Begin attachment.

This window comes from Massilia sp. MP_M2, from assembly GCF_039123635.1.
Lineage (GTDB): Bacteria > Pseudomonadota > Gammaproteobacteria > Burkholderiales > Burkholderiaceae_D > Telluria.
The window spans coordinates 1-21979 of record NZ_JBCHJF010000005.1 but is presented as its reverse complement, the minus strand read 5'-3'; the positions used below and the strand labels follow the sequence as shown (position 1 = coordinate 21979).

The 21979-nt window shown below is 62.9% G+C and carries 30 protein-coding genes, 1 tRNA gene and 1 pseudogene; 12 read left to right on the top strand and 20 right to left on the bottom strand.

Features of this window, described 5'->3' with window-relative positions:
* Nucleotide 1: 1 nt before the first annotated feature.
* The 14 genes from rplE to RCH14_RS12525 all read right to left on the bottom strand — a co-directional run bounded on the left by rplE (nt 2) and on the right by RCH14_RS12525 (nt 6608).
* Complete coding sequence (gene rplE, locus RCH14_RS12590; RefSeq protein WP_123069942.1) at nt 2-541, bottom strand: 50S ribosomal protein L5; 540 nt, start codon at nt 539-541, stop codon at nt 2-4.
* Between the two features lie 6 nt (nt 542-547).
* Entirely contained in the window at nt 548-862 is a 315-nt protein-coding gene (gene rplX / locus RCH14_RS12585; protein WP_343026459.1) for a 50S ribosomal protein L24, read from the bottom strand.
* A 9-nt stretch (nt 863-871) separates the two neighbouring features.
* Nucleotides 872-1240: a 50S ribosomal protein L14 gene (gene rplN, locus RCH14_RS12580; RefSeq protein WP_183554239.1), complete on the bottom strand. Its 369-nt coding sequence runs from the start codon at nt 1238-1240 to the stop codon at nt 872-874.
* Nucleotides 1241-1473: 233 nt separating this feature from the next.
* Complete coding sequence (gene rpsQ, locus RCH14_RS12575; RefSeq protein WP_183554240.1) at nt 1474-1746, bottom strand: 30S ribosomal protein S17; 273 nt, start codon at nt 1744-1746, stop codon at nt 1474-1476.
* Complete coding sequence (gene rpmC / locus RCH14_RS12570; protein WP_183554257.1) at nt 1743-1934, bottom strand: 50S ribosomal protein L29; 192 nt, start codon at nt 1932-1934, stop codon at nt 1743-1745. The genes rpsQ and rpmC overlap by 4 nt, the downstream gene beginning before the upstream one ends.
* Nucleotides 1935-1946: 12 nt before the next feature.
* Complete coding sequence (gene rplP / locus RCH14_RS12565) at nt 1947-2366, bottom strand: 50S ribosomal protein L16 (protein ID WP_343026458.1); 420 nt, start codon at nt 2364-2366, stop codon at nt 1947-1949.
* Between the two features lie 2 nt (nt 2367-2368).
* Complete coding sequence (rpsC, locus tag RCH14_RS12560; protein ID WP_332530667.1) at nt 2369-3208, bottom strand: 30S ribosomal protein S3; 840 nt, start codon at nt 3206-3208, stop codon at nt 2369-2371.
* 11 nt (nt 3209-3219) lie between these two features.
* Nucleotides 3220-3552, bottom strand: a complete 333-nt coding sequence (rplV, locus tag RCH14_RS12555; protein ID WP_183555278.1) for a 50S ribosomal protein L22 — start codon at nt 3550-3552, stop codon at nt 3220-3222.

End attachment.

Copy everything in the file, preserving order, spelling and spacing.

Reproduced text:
This window comes from Massilia sp. MP_M2, from assembly GCF_039123635.1.
Lineage (GTDB): Bacteria > Pseudomonadota > Gammaproteobacteria > Burkholderiales > Burkholderiaceae_D > Telluria.
The window spans coordinates 1-21979 of record NZ_JBCHJF010000005.1 but is presented as its reverse complement, the minus strand read 5'-3'; the positions used below and the strand labels follow the sequence as shown (position 1 = coordinate 21979).

The 21979-nt window shown below is 62.9% G+C and carries 30 protein-coding genes, 1 tRNA gene and 1 pseudogene; 12 read left to right on the top strand and 20 right to left on the bottom strand.

Features of this window, described 5'->3' with window-relative positions:
* Nucleotide 1: 1 nt before the first annotated feature.
* The 14 genes from rplE to RCH14_RS12525 all read right to left on the bottom strand — a co-directional run bounded on the left by rplE (nt 2) and on the right by RCH14_RS12525 (nt 6608).
* Complete coding sequence (gene rplE, locus RCH14_RS12590; RefSeq protein WP_123069942.1) at nt 2-541, bottom strand: 50S ribosomal protein L5; 540 nt, start codon at nt 539-541, stop codon at nt 2-4.
* Between the two features lie 6 nt (nt 542-547).
* Entirely contained in the window at nt 548-862 is a 315-nt protein-coding gene (gene rplX / locus RCH14_RS12585; protein WP_343026459.1) for a 50S ribosomal protein L24, read from the bottom strand.
* A 9-nt stretch (nt 863-871) separates the two neighbouring features.
* Nucleotides 872-1240: a 50S ribosomal protein L14 gene (gene rplN, locus RCH14_RS12580; RefSeq protein WP_183554239.1), complete on the bottom strand. Its 369-nt coding sequence runs from the start codon at nt 1238-1240 to the stop codon at nt 872-874.
* Nucleotides 1241-1473: 233 nt separating this feature from the next.
* Complete coding sequence (gene rpsQ, locus RCH14_RS12575; RefSeq protein WP_183554240.1) at nt 1474-1746, bottom strand: 30S ribosomal protein S17; 273 nt, start codon at nt 1744-1746, stop codon at nt 1474-1476.
* Complete coding sequence (gene rpmC / locus RCH14_RS12570; protein WP_183554257.1) at nt 1743-1934, bottom strand: 50S ribosomal protein L29; 192 nt, start codon at nt 1932-1934, stop codon at nt 1743-1745. The genes rpsQ and rpmC overlap by 4 nt, the downstream gene beginning before the upstream one ends.
* Nucleotides 1935-1946: 12 nt before the next feature.
* Complete coding sequence (gene rplP / locus RCH14_RS12565) at nt 1947-2366, bottom strand: 50S ribosomal protein L16 (protein ID WP_343026458.1); 420 nt, start codon at nt 2364-2366, stop codon at nt 1947-1949.
* Between the two features lie 2 nt (nt 2367-2368).
* Complete coding sequence (rpsC, locus tag RCH14_RS12560; protein ID WP_332530667.1) at nt 2369-3208, bottom strand: 30S ribosomal protein S3; 840 nt, start codon at nt 3206-3208, stop codon at nt 2369-2371.
* 11 nt (nt 3209-3219) lie between these two features.
* Nucleotides 3220-3552, bottom strand: a complete 333-nt coding sequence (rplV, locus tag RCH14_RS12555; protein ID WP_183555278.1) for a 50S ribosomal protein L22 — start codon at nt 3550-3552, stop codon at nt 3220-3222.